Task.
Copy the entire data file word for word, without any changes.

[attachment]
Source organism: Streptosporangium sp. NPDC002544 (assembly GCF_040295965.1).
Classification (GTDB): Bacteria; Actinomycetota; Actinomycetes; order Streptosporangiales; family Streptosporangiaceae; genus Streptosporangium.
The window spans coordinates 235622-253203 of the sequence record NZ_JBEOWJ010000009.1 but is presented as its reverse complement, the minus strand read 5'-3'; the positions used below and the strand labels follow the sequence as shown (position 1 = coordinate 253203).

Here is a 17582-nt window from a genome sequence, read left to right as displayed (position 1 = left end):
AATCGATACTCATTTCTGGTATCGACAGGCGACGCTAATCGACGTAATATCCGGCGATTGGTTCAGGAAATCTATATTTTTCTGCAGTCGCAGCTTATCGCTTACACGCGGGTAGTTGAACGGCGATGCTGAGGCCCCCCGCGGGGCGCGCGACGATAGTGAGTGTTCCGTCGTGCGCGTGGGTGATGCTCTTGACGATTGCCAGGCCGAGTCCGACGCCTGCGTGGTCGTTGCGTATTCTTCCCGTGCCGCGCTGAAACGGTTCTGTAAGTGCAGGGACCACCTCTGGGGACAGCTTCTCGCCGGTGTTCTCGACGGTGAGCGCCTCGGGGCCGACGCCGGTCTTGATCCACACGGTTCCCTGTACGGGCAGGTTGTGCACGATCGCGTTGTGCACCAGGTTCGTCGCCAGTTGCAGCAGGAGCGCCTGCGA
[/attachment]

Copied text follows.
Source organism: Streptosporangium sp. NPDC002544 (assembly GCF_040295965.1).
Classification (GTDB): Bacteria; Actinomycetota; Actinomycetes; order Streptosporangiales; family Streptosporangiaceae; genus Streptosporangium.
The window spans coordinates 235622-253203 of the sequence record NZ_JBEOWJ010000009.1 but is presented as its reverse complement, the minus strand read 5'-3'; the positions used below and the strand labels follow the sequence as shown (position 1 = coordinate 253203).

Here is a 17582-nt window from a genome sequence, read left to right as displayed (position 1 = left end):
AATCGATACTCATTTCTGGTATCGACAGGCGACGCTAATCGACGTAATATCCGGCGATTGGTTCAGGAAATCTATATTTTTCTGCAGTCGCAGCTTATCGCTTACACGCGGGTAGTTGAACGGCGATGCTGAGGCCCCCCGCGGGGCGCGCGACGATAGTGAGTGTTCCGTCGTGCGCGTGGGTGATGCTCTTGACGATTGCCAGGCCGAGTCCGACGCCTGCGTGGTCGTTGCGTATTCTTCCCGTGCCGCGCTGAAACGGTTCTGTAAGTGCAGGGACCACCTCTGGGGACAGCTTCTCGCCGGTGTTCTCGACGGTGAGCGCCTCGGGGCCGACGCCGGTCTTGATCCACACGGTTCCCTGTACGGGCAGGTTGTGCACGATCGCGTTGTGCACCAGGTTCGTCGCCAGTTGCAGCAGGAGCGCCTGCGA